There is a unique sense of discomfort that occurs when the Holy Spirit convicts you of some sort of sinful behavior. A holy rebuke. Narco Saints, a recent Korean-language crime series that’s available on Netflix, exhorts you to lean into that discomfort.
The great 19th-century preacher Charles Spurgeon wrote that the Holy Spirit “comes on purpose to convince men of sin, to make them feel that they are guilty, greatly guilty— so guilty that they are lost, and ruined, and undone.” In other words, holy discomfort. Narco Saints is a constant reminder of this sort of discomfort that comes from the Spirit’s conviction.
Based on a true story, Narco Saints centers on Kang In-gu (Ha Jung-woo), a businessman who moves to the South American country of Suriname to capitalize on a burgeoning skate-fish industry. Unbeknownst to Kang, his contact in Suriname also has connections with an underground drug-trafficking ring. After their business fails, Kang is approached by National Intelligence Service agent Choi Chang-ho (Park Hae-soo), who convinces him to leverage his drug contacts and go undercover to infiltrate the Surinamese drug empire run by Jeon Yo-hwan . . . that is, Reverend Jeon Yo-hwan (Hwang Jung-min). Yes, in Narco Saints, the illegal drug trade is ruled by a preacher of the Word, his associate pastor is his muscle, and his congregants are his cocaine mules.
As I was watching the details of this K-drama play out, with Pastor Jeon’s church used as a vehicle of exploitation and abuse, I felt discomforted. Throughout the six-episode series, the discomfort comes when the sacrilegious is egregiously syncretized with the sacred. We see this syncretization when one of the church’s deaconesses gives the other female congregants handfuls of plastic bags filled with cocaine and says, “Here, you will each swallow 10 of these. Remember, this is God calling you to help build his kingdom.” We see this syncretization when the Korean words for reverend and assistant pastor—moksanim and jundosanim, respectively—are used in context with heroin smuggling and murder. These are hallowed titles in Korean church culture. I thought to myself, “Wow. I was a jundosanim for four years, and after my ordination, I’ve been a moksanim now for the last five.” Hearing this all in my Korean church context brought about so much discomfort.
In one particularly jarring scene, we see a fully robed Pastor Jeon, after preaching to a chorus of “Hallelujahs!,” exhorting his church, “You are my little sheep. Come forth and be cleansed by him.” His followers then proceed to the table of the Lord’s Supper one by one. As they are given a communion wine cup, the camera cuts to a closeup of each congregant consuming the meth-laced blood of Christ, all while a familiar hymnal tune is played on the organ, along with an eerie, not-so-familiar hint of a violin solo. It’s a well-crafted scene that makes the viewer extremely uncomfortable.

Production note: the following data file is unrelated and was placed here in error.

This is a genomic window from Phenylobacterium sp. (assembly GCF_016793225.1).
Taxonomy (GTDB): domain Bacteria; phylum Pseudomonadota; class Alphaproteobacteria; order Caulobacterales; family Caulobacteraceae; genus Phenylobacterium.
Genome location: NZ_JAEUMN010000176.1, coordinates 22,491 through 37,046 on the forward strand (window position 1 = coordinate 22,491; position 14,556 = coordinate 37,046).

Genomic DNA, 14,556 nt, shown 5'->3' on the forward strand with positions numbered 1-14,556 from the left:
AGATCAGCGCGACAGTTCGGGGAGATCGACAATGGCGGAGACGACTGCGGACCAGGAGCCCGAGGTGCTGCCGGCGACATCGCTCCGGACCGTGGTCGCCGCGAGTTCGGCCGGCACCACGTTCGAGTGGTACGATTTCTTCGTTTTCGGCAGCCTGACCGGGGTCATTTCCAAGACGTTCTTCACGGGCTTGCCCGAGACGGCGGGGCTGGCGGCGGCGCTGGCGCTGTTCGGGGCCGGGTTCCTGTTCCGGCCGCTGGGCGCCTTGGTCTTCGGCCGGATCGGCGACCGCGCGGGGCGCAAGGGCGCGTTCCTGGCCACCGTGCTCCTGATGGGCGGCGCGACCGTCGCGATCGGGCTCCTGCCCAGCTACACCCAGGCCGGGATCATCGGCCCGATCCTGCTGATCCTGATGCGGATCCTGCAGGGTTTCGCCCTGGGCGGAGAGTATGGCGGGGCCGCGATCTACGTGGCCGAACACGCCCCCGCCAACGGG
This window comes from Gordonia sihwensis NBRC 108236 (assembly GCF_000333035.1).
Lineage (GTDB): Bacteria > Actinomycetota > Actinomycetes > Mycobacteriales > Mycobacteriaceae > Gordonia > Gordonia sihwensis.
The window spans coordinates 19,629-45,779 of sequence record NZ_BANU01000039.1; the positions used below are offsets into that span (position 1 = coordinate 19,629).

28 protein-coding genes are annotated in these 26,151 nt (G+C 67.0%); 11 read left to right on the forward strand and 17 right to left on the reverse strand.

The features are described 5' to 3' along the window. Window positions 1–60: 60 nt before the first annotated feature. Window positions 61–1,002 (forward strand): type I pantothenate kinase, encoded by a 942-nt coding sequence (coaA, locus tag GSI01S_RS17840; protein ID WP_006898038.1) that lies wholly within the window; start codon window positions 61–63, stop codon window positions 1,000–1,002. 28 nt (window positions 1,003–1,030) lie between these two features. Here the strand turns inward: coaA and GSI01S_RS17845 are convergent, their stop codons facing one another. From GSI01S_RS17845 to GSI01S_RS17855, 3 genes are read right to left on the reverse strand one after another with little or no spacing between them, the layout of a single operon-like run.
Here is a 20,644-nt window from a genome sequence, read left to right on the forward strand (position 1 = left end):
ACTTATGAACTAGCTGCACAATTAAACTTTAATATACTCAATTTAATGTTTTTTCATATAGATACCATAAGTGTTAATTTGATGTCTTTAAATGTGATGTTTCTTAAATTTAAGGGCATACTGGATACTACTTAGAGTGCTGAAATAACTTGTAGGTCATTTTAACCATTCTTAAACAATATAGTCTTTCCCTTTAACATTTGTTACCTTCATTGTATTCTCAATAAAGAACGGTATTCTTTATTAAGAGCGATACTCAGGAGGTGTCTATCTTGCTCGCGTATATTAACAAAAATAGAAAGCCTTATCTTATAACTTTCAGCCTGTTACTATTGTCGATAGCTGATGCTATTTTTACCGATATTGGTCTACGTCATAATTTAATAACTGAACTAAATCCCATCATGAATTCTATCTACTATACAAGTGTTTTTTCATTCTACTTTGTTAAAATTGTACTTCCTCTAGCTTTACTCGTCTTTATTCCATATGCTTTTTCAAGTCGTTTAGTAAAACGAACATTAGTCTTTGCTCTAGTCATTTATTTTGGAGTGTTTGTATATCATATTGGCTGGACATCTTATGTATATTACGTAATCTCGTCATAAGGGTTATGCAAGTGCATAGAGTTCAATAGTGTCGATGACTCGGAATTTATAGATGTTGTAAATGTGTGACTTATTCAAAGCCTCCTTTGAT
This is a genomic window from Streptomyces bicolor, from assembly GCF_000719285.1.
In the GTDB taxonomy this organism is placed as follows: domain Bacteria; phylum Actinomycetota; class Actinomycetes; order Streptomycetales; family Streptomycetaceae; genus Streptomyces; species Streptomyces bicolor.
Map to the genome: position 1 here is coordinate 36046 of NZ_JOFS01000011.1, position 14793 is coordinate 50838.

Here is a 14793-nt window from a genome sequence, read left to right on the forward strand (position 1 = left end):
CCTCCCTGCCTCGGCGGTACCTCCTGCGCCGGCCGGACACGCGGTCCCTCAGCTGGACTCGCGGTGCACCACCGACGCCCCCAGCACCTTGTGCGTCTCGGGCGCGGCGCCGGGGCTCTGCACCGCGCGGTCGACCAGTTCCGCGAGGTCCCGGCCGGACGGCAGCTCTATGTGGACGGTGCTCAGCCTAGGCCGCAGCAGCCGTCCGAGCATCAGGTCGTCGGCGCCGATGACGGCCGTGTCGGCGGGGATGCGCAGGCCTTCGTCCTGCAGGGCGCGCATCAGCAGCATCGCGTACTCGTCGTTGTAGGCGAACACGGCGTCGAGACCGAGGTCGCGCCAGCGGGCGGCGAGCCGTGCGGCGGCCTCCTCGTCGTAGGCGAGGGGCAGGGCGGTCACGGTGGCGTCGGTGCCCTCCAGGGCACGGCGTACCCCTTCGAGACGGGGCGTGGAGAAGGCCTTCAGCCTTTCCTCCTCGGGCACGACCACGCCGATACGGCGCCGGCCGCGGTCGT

Narco Saints is a reminder of the discomfort that comes from the Spirit’s conviction.
I was immediately reminded of the jarring discomfort King David must have felt when the prophet Nathan convicted him of his adultery and murder in 2 Samuel 12. This communion scene, to me, felt like an indictment on the state of megachurch culture in Korea. Having grown up in a Korean church, I can attest that Hwang Jung-min nails his performance as Pastor Jeon, especially while he preaches. The cadence, the zeal and fervor of the vocal intonations, the gyrations, the mannerisms—even the spittle. He captures it all in a way that takes me back to the days of listening to sermons in Korean while sitting on my father’s lap, my feet dangling over his knees. In real life, the drug kingpin of Suriname was in the oil business. By turning him into a pastor overseeing a Korean church, I believe the creators of Narco Saints meant to comment on the state of corruption and exploitation in a few of the disgraced megachurches in Korea. As if to say, “You are all little sheep.”
As bleak as that may seem, there is a Christian imperative embedded within the series’ narrative, one that might even elicit a bit of hope. (Spoilers ahead.) We find out in the end that Pastor Jeon’s right-hand man, assistant pastor/jundosanim Byeon (Jo Woo-jin) is a double agent for the National Intelligence Service. After Pastor Jeon’s congregants find out that he is a spy, they label him “Judas.” This reminded me of the notion that in dysfunctional families, the one who brings attention to the dysfunction is seen as the troublemaker—the Judas.
Perhaps Narco Saints serves as an uncomfortable reminder that although we are cognizant of the fact that we serve in imperfect church settings (though perhaps not to the point of drug smuggling and murder), we have a duty to continue to speak the gospel truth to those who may need to hear it the most.